The White House on Tuesday received an urgent diplomatic cable stating that the French government may use nuclear weapons to destroy a celestial interloper, Nibiru, heading toward earth, according to a Washington source who claims President Trump barely glanced at the document before giving it to his chief scientific advisor, meteorologist Kelvin Droegmeir, for further analysis.
The document, our source said, was authored by Jean-Yves Le Gall, President of France’s National Centre for Space Studies (CNES,) and approved by Emmanuel Macron, whose handwritten signature appeared at the bottom of the brief.
In it, Le Gall warns that Nibiru is nearing perigee and will soon unleash cataclysmic effects on the Earth unless decisive action is taken to either alter its trajectory or destroy it. He apparently ruled out the former, writing, “Since our greatest scientists have ruled out moving Nibiru—no Earthly force can move Nibiru-the only remaining choice is its destruction. To destroy Nibiru before it, potentially, destroys life on Earth.”
To accomplish this goal Le Gall suggests that France launch its entire nuclear arsenal at Nibiru, basing his opinion on a 2016 classified CNES research study that said “a massive nuclear onslaught in the realm of 66,000 kilotons should shatter Nibiru into trillions of harmless fragments,” which would incinerate upon atmospheric reentry. He confessed in the cable that the totality of damage must occur simultaneously to either blast Nibiru to smithereens or nudge it off course.
He admitted to a few other issues as well. As France no longer owns land-based nuclear weapons, it relies on the submarine-launched M51 ballistic missile, which has a range of 6,000 miles and can be fitted with up to ten 110 kiloton warheads. France has 290 warheads, or 31,900 kilotons, at its disposal, far less than the 66,000 kiloton Le Gall thinks will destroy Nibiru. Moreover, France has only four nuclear ballistic missile submarines, the Triumphant class, each equipped with 16 vertical launch tubes. Thus, a simultaneous launch would hit Nibiru with a mere 7,040 kiloton— “Like a B.B. hitting an elephant,” Le Gall wrote.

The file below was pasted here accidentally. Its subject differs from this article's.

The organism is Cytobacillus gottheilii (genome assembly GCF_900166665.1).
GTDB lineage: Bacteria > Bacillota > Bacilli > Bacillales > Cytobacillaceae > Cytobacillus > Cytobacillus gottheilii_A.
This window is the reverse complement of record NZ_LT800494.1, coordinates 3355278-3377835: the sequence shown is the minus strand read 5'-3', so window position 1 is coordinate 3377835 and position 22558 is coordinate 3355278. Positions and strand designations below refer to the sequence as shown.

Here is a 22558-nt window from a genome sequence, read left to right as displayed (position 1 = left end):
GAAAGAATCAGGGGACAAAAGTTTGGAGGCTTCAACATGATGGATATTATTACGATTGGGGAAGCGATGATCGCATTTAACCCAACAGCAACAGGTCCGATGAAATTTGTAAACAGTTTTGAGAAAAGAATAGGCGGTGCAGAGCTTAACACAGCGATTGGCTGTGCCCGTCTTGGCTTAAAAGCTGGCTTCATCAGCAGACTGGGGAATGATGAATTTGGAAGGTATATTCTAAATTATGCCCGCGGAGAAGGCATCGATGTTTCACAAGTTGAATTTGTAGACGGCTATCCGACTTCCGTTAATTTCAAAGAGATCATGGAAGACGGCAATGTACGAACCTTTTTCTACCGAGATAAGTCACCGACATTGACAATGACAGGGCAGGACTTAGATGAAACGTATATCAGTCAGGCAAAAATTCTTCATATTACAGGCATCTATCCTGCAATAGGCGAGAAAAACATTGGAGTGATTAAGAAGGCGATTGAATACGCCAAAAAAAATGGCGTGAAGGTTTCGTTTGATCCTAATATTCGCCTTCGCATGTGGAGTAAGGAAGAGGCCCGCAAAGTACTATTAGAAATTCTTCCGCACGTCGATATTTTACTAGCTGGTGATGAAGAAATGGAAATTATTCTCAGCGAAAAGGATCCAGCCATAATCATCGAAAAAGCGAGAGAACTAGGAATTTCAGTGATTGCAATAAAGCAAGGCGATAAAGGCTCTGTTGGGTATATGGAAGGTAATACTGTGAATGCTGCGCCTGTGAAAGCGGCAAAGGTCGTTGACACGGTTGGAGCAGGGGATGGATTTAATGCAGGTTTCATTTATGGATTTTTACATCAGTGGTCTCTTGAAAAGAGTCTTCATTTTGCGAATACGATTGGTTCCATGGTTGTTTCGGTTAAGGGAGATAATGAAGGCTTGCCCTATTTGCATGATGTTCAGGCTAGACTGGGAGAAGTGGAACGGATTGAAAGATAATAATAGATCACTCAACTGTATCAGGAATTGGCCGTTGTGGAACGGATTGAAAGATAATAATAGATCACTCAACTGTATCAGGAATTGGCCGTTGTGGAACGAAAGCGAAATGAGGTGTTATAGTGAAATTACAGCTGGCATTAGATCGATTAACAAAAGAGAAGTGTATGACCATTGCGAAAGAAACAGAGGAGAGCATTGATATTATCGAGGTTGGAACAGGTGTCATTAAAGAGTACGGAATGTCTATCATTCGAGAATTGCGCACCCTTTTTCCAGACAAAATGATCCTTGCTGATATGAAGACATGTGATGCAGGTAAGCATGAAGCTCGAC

“Le Gall identified the shortcomings in his letter, but because it was written by him, and not by Macron, who simply endorsed it, Trump just passed it off to Droegmeir. Even though Droegmeir ain’t the brightest bulb in the box, he realized the French plan was nuts—that using even 10,000 nukes won’t dent planet Nibiru. La Galle even audaciously requested Trump’s help,” our source said.
The cable, our source added, said that President Trump, as commander of the world’s second largest nuclear arsenal, ought to launch a concurrent nuclear bombardment to coincide with France’s efforts. If the U.S., France, and other nations that favor survival over destruction launch a unified, colossal strike, then Nibiru would certainly not survive, Le Galle speculated.
“Please, President Trump, value humanity over your own selfish desires; the future rests in our collective hands. Rise to the occasion. Be the man of principle, the man of conscience, the world knows you can be. I fully expect you will win your White House in 2020, but will you, or anyone of us, be around when your term ends in 2024. We must destroy Nibiru,” part of the letter allegedly said.
The letter ended with a not-so-veiled threat: “Without cooperation, France will act unilaterally. A slim chance of salvation is better than none.”
It is unknown whether President Trump will respond.
In closing, an overwhelming majority of Earth’s scientists say nuking space rocks of any size is a bad idea. Even if ICBMs could reach and strike large asteroids or planetoids, some large fragments would inevitably endure atmospheric entry and smash into the blue-green pearl we call Earth, causing greater destruction, perhaps, than an undamaged Nibiru will at perigee.